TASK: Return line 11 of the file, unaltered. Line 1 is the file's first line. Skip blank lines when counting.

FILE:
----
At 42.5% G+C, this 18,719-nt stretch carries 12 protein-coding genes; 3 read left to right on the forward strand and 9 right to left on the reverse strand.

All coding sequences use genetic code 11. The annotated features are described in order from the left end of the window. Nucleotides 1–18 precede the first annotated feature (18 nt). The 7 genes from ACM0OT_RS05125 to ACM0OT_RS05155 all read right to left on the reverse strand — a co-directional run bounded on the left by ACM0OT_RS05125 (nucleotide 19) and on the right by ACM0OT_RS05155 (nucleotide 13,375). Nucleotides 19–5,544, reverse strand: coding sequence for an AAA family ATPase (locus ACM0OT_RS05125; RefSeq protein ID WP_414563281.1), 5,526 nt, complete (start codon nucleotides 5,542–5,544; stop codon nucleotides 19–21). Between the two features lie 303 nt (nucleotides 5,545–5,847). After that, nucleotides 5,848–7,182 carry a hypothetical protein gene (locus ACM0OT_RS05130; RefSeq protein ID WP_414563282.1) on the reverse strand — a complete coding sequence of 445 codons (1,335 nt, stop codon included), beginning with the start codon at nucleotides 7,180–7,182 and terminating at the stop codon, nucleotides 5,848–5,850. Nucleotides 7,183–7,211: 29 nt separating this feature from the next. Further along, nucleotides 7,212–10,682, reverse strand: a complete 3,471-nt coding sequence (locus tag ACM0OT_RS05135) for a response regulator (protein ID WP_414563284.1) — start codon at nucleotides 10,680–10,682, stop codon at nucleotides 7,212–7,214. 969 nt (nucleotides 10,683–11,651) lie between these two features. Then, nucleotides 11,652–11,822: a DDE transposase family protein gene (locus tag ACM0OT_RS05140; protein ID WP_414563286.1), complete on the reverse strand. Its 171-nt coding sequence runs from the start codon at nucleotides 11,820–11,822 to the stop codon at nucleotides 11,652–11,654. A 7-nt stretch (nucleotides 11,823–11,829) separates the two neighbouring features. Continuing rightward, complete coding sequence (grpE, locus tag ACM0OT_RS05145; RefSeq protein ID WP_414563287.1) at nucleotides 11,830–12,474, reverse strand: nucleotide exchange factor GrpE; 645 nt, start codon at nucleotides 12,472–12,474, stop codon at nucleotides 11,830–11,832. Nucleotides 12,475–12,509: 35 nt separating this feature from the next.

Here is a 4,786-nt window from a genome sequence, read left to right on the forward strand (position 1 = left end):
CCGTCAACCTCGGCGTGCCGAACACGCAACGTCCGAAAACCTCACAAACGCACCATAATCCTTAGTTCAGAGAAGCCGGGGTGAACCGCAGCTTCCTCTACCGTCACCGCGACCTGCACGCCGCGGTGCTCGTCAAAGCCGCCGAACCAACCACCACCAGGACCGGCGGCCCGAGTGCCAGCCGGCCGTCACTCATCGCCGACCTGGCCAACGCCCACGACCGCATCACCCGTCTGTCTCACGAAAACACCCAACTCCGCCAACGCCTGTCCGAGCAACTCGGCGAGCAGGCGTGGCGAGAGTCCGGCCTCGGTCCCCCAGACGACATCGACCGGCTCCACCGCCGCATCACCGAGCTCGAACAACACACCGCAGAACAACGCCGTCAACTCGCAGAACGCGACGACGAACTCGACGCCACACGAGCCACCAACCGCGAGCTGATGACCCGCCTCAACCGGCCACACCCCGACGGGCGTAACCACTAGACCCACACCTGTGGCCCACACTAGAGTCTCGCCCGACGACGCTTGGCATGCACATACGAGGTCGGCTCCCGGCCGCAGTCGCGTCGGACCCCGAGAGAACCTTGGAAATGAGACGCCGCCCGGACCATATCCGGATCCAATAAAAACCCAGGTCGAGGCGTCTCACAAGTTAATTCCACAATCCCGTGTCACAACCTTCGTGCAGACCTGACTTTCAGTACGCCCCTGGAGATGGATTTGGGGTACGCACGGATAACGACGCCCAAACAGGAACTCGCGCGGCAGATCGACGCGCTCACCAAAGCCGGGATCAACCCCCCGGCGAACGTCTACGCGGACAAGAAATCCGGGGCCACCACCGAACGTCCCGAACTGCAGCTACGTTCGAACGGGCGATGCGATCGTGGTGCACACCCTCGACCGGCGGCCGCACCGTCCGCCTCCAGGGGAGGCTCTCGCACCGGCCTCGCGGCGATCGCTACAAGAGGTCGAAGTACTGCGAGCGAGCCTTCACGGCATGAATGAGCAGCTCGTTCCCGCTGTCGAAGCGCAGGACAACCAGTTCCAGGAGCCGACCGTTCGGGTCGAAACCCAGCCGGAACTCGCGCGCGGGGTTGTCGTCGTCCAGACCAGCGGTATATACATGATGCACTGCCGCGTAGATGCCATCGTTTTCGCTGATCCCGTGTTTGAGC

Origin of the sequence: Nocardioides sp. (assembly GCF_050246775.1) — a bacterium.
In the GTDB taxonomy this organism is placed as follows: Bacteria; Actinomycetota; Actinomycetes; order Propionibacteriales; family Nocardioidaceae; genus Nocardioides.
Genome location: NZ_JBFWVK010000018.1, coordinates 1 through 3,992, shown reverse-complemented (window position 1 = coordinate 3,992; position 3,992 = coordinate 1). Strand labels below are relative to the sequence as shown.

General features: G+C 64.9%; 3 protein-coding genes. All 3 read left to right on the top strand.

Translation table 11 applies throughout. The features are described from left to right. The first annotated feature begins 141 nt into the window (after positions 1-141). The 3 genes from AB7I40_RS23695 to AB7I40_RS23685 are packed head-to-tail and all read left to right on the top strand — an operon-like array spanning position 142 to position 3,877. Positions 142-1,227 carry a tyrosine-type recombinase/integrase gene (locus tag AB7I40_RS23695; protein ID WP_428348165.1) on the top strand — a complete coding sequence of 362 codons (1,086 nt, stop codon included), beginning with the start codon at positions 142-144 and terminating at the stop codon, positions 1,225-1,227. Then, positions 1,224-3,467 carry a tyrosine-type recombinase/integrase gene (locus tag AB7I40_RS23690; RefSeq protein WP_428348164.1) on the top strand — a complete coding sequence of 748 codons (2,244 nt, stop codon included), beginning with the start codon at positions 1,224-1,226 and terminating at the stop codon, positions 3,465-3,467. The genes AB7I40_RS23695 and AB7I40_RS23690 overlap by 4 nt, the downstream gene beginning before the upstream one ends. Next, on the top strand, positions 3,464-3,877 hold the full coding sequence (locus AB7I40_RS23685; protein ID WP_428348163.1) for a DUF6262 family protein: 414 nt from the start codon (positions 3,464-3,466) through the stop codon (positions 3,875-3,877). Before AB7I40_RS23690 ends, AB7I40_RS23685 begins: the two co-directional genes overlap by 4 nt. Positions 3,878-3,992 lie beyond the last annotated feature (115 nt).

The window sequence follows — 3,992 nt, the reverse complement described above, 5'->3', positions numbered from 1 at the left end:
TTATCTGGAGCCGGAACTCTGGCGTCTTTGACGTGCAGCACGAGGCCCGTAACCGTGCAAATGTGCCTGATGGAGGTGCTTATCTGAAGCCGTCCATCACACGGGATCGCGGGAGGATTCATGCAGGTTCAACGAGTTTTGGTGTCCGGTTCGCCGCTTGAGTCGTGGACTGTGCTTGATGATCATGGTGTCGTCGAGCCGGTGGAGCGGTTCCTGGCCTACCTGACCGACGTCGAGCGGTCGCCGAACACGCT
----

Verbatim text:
TTATCTGGAGCCGGAACTCTGGCGTCTTTGACGTGCAGCACGAGGCCCGTAACCGTGCAAATGTGCCTGATGGAGGTGCTTATCTGAAGCCGTCCATCACACGGGATCGCGGGAGGATTCATGCAGGTTCAACGAGTTTTGGTGTCCGGTTCGCCGCTTGAGTCGTGGACTGTGCTTGATGATCATGGTGTCGTCGAGCCGGTGGAGCGGTTCCTGGCCTACCTGACCGACGTCGAGCGGTCGCCGAACACGCT